Organist Paul Jacobs Opens for the Cleveland Orchestra's Brahms Performances This Weekend

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By Daniel Hathaway

Brahms lovers (unless they particularly dote on his symphonies) will be ecstatic about what The Cleveland Orchestra is offering this weekend: two sets of concerts, each featuring the powerhouse pianist Yefim Bronfman in one of the two concertos, supplemented with other works by the celebrated nineteenth-century composer.

And in a first-ever occurrence, New York organ virtuoso Paul Jacobs will have the Severance Hall stage all to himself for the first half of the concerts on Saturday, February 21 at 8 and Sunday, February 22 at 3. Jacobs will “open” for the Orchestra with selections from the organ music of Brahms and Johann Sebastian Bach, played on Severance Hall’s 94-rank Norton Memorial Organ, built in Boston by the Ernest M. Skinner Co. in 1931, and restored and relocated by Ohio’s Schantz Organ Co. during the recent Severance Hall renovation.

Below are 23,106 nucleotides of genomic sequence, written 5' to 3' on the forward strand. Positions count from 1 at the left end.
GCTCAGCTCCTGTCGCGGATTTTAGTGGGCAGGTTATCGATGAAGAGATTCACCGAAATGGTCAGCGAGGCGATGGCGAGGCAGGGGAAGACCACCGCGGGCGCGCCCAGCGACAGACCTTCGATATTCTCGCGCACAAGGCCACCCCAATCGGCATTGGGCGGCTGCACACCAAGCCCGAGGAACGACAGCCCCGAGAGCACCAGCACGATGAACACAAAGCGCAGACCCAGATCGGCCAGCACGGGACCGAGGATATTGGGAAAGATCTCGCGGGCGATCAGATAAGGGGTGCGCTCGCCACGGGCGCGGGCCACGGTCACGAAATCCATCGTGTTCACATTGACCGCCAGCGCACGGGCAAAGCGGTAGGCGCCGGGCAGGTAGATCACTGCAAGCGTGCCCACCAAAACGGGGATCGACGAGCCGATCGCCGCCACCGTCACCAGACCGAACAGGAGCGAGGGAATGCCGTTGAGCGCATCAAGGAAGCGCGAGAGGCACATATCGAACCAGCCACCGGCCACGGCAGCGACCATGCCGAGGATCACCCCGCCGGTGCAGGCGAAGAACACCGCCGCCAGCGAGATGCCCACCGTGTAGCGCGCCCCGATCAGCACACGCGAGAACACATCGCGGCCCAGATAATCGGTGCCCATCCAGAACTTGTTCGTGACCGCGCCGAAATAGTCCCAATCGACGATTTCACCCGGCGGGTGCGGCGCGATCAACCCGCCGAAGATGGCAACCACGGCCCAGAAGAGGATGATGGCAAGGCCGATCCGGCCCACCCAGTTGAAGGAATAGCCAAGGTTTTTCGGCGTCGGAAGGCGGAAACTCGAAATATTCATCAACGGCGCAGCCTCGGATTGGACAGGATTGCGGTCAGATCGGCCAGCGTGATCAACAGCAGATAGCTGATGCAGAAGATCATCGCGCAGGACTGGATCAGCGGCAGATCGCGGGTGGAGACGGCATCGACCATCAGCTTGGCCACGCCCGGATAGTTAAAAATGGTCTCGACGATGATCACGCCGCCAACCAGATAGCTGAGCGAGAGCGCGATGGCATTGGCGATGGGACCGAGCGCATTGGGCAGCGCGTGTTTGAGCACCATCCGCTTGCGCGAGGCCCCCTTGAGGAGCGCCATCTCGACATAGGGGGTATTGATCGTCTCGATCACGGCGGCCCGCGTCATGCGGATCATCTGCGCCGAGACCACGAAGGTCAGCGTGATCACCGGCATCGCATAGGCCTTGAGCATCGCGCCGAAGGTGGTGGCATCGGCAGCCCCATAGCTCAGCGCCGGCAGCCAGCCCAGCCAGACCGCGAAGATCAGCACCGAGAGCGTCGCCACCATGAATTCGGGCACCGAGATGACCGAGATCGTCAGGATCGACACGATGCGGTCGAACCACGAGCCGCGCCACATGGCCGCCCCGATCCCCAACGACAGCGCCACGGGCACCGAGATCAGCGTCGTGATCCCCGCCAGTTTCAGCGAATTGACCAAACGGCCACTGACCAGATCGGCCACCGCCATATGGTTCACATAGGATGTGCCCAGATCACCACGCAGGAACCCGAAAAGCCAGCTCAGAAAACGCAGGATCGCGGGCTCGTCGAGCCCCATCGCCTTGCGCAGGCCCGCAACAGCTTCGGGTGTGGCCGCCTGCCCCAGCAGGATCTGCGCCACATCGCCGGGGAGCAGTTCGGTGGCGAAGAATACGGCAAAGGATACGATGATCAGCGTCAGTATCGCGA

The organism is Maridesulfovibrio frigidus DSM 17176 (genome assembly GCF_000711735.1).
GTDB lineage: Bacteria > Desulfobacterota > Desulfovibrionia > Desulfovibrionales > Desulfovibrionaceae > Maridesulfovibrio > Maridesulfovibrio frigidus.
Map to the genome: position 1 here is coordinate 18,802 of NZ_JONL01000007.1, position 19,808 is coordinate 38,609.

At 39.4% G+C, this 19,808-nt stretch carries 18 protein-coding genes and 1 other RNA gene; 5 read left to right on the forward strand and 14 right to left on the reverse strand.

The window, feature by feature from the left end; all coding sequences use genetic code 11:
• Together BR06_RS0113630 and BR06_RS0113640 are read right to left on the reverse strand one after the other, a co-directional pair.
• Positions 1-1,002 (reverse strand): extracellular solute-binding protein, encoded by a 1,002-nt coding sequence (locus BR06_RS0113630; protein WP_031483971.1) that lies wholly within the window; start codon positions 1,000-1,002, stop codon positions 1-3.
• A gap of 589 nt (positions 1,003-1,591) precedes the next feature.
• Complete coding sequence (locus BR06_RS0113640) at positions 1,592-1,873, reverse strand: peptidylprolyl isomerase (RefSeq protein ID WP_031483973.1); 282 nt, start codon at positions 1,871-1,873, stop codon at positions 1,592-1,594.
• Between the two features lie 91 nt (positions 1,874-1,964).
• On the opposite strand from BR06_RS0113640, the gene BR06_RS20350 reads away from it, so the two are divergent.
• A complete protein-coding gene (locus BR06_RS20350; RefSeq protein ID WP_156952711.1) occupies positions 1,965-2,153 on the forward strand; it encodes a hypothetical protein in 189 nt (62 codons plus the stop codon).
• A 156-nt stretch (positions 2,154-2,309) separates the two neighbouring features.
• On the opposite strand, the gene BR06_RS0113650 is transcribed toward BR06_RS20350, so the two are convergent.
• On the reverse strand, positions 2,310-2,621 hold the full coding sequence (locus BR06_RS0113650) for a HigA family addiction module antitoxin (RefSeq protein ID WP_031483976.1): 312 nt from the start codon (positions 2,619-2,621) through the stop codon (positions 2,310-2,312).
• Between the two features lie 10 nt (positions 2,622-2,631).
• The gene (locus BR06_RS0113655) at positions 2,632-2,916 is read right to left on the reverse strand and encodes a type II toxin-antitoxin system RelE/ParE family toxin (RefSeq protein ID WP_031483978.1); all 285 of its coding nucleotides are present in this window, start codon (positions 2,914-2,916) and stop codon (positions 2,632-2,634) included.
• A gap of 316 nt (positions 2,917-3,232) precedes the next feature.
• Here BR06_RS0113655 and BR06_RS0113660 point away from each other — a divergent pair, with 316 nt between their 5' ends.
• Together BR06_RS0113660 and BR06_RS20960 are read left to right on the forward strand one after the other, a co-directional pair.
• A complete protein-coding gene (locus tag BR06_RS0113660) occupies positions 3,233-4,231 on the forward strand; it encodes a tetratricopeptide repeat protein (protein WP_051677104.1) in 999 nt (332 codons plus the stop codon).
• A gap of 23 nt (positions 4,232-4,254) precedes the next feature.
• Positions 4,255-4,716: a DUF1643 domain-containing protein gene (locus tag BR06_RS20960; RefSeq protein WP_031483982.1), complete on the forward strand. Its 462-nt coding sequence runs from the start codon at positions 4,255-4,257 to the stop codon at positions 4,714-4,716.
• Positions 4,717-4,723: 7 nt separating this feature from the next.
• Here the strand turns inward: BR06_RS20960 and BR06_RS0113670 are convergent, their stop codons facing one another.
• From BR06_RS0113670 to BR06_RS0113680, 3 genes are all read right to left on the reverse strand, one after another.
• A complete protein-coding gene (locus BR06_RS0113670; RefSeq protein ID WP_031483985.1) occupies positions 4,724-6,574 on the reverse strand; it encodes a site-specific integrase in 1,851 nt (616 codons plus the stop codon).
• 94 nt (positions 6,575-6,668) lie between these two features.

The organs of major symphony orchestra halls are frequent ports of call for Jacobs, but usually for solo recitals, not for a concert shared between organ and orchestral music. “This is an unusual event, to be sure,” Jacobs said in a telephone conversation from his office at the Juilliard School in New York. “I’ll be playing with The Cleveland Orchestra, but not actually with them. But what an extraordinary way to introduce the audience to the beautiful E.M. Skinner organ at Severance. I’m thrilled that this repertoire is going to be included.”

How did this all come about? “The idea was to offer something unusual that would be well-suited to the music of Brahms,” Jacobs said. “Many Brahms lovers are unfamiliar with the composer’s interest in the organ. While he didn’t leave a large body of organ music to posterity, the music that he did leave is worth hearing.”

(To read the rest of the conversation with Jacobs, click here for the full version at
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